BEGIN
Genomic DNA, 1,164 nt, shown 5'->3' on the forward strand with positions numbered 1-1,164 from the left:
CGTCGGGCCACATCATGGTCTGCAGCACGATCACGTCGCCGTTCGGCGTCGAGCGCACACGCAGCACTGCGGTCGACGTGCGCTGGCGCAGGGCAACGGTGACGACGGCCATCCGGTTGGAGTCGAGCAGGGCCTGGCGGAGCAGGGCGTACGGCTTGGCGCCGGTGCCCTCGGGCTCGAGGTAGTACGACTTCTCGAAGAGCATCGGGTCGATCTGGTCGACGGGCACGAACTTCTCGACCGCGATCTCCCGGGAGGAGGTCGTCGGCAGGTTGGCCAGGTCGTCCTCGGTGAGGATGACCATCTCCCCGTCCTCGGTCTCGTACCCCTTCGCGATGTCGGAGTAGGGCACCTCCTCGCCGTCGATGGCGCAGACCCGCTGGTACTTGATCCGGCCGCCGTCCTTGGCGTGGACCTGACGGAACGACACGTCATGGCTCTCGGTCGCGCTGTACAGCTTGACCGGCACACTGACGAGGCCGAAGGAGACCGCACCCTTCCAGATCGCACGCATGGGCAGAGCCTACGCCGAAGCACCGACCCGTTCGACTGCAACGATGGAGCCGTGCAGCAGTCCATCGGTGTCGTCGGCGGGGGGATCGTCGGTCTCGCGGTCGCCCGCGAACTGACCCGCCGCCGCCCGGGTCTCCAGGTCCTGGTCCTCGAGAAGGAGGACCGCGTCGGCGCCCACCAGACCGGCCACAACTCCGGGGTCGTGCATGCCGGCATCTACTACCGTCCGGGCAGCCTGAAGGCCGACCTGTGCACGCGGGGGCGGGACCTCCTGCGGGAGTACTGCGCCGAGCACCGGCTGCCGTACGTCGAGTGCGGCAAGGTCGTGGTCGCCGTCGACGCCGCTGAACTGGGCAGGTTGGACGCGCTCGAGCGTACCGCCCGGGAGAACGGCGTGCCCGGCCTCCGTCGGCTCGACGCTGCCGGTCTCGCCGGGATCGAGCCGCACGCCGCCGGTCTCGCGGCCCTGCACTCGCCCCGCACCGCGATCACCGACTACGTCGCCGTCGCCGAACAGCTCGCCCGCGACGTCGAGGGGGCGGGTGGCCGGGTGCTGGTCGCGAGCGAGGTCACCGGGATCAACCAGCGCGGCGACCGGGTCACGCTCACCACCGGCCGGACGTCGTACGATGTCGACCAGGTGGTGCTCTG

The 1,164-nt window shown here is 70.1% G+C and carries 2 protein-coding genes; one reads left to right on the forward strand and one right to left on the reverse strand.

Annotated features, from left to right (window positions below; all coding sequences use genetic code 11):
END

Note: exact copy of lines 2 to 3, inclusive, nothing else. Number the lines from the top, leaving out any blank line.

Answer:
CGTCGGGCCACATCATGGTCTGCAGCACGATCACGTCGCCGTTCGGCGTCGAGCGCACACGCAGCACTGCGGTCGACGTGCGCTGGCGCAGGGCAACGGTGACGACGGCCATCCGGTTGGAGTCGAGCAGGGCCTGGCGGAGCAGGGCGTACGGCTTGGCGCCGGTGCCCTCGGGCTCGAGGTAGTACGACTTCTCGAAGAGCATCGGGTCGATCTGGTCGACGGGCACGAACTTCTCGACCGCGATCTCCCGGGAGGAGGTCGTCGGCAGGTTGGCCAGGTCGTCCTCGGTGAGGATGACCATCTCCCCGTCCTCGGTCTCGTACCCCTTCGCGATGTCGGAGTAGGGCACCTCCTCGCCGTCGATGGCGCAGACCCGCTGGTACTTGATCCGGCCGCCGTCCTTGGCGTGGACCTGACGGAACGACACGTCATGGCTCTCGGTCGCGCTGTACAGCTTGACCGGCACACTGACGAGGCCGAAGGAGACCGCACCCTTCCAGATCGCACGCATGGGCAGAGCCTACGCCGAAGCACCGACCCGTTCGACTGCAACGATGGAGCCGTGCAGCAGTCCATCGGTGTCGTCGGCGGGGGGATCGTCGGTCTCGCGGTCGCCCGCGAACTGACCCGCCGCCGCCCGGGTCTCCAGGTCCTGGTCCTCGAGAAGGAGGACCGCGTCGGCGCCCACCAGACCGGCCACAACTCCGGGGTCGTGCATGCCGGCATCTACTACCGTCCGGGCAGCCTGAAGGCCGACCTGTGCACGCGGGGGCGGGACCTCCTGCGGGAGTACTGCGCCGAGCACCGGCTGCCGTACGTCGAGTGCGGCAAGGTCGTGGTCGCCGTCGACGCCGCTGAACTGGGCAGGTTGGACGCGCTCGAGCGTACCGCCCGGGAGAACGGCGTGCCCGGCCTCCGTCGGCTCGACGCTGCCGGTCTCGCCGGGATCGAGCCGCACGCCGCCGGTCTCGCGGCCCTGCACTCGCCCCGCACCGCGATCACCGACTACGTCGCCGTCGCCGAACAGCTCGCCCGCGACGTCGAGGGGGCGGGTGGCCGGGTGCTGGTCGCGAGCGAGGTCACCGGGATCAACCAGCGCGGCGACCGGGTCACGCTCACCACCGGCCGGACGTCGTACGATGTCGACCAGGTGGTGCTCTG

The 1,164-nt window shown here is 70.1% G+C and carries 2 protein-coding genes; one reads left to right on the forward strand and one right to left on the reverse strand.